Old Friends, Best Friends
I once read a quote that said “old friends are the best friends.” We could argue that either way. But I think the source was trying to say, while we all love making new friends, there is something special about old friends.
Today, as I write this post, I let my mind ponder the essence of friendship. Have you ever consciously thought about what creates friendship? Or what makes one friend closer than another? And why do certain friendships endure—despite separation by time and distance? Have you ever considered why it is so effortless to reconnect with some friends in only five minutes—even after fifteen years of being apart?
I don’t have the answers to these questions, but I’ve noticed at least three things give friendships the potential to achieve longevity.
COMMONALITY—Obviously, every friendship begins with having something in common. An interest, a talent, a circumstance, an outlook. It draws us together and unites us.
COMPATIBILITY—Personality, temperament, values, and mindset align and allow us to view life from the same page.
COMMITMENT—Lasting friendships share a mutual commitment to the relationship—regardless of time and distance barriers.
I recently received a blog on friendship written by Russell Moore. (And yes, one of my closest friends, Dan—forwarded it to me.) In his blog, Moore highlights nuances between new and old friends.
“When you tell something of your story to a new friend, you are saying something akin to ‘Here’s who I am. What about you?’ When we spend time with old friends and tell remembered stories, we’re doing something different. We aren’t communicating information; we’re reliving our experiences. We’re saying things like ‘Can you believe we got to see that?’ or ‘Can you believe we survived that?’ or ‘Don’t you miss that?’ or ‘Aren’t you glad that’s over?’
“It’s just another way of knowing one another—and of being known.”
And isn’t that the goal of any meaningful friendship—knowing one another and being known?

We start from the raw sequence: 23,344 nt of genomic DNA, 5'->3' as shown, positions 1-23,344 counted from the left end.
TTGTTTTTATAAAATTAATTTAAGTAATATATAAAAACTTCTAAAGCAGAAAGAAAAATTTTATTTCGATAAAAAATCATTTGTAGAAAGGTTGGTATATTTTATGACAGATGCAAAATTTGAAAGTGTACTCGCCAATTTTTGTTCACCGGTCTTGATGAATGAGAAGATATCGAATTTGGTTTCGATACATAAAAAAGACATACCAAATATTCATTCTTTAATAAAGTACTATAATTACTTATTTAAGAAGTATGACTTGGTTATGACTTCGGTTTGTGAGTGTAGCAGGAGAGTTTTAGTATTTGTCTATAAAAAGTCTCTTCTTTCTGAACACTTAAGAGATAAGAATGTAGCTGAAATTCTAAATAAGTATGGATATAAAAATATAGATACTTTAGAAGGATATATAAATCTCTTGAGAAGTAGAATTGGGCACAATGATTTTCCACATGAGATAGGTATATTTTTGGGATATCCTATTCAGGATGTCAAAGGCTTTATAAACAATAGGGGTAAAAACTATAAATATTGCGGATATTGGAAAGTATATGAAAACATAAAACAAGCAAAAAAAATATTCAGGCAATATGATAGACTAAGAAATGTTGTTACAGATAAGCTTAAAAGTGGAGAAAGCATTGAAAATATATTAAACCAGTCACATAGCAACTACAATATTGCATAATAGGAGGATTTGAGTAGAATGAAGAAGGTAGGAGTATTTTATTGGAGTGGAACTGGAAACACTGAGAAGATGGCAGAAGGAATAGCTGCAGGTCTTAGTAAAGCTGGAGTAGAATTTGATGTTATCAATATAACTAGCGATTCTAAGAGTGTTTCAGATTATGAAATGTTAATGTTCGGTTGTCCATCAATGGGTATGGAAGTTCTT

My friend Jon once said, “Our friendship is more than a few common experiences—it’s shared history.” It occurs to me next year it will be fifty years of shared history.
To me, that’s the beauty of old friendships—shared history.
In his blog, Russell Moore went on to say, “For those of you who have ever moved as a child, your mom was right when she said, ‘You’ll make new friends.’ Still, what you knew then—and, deep down, you still know now—is that you can’t replace old friends.”
“You can’t make old friends.”
I’m grateful for the friends that came into my life because they have enriched it by challenging me, encouraging me, pushing me, stretching me, affirming me, and motivating me to make my life count.
May I take a moment to say thank you to Jon from Door County, who taught me how to live a life of faith in God? Dan from Baraboo, my college roommate and retired physician, who modeled humility for me, despite being one of the smartest people I have ever known. (A few years ago, Dan and I started visiting our college campus every spring because that is where our friendship began. We also meet there to recall past blessings and talk about the future, including our friendship. Not bad for graduating 48 years ago.) SEE PHOTO ABOVE.
To Dave, a pastor from Kenosha, many thanks for officiating my oldest son’s wedding, the burial of my father and father-in-law, helping launch my advertising business and now my novels, and meeting me for lunch twice a month for over thirty years. Where would I be without your wise counsel? Ron from Racine, my first boss out of college. I’m not sure there could be a better example of kindness and professionalism. (Ron, I’ve tried to emulate your example throughout my 43-year marketing career.)
To Tom from Kenosha, my second boss, who challenged my writing, made me a better writer, and lives a life of integrity. Michelle from New Berlin, a colleague, boss, and friend—thanks for your energy, support, and incredible loyalty to me and my goals. Lisa from Cleveland, a colleague, for your commitment to keeping our friendship alive through consistent communication. Mike from Pittsburgh, you have been a fine role model of a rock-solid marriage.
And to Bob from Racine, thanks for teaching me what courage looks like when fighting cancer—and winning. Finally, to Debbie from Racine, my last boss who hired me as a career transition consultation to help people find new careers after my previous job was eliminated. Thanks for believing in me and my skills to help others.
I love new friendships. But the old ones, the ones that have grown up together with a shared history--including pain, disappointments, joy, and celebrations--are sacred.
It seems true. Old friends, best friends.
SOMETHING TO CHEW ON: When was the last time you thanked a friend—for simply being your friend? Have you ever told them why you value their friendship? Watch what happens to the friendship when you do.
Tell them today.
PHOTO ABOVE: My old college friends: (L-R): Jon Beggs, Yours Truly, Dan Sessler (college roommate), and Dave Brusko at the University of Wisconsin—Whitewater. Circa, 1975.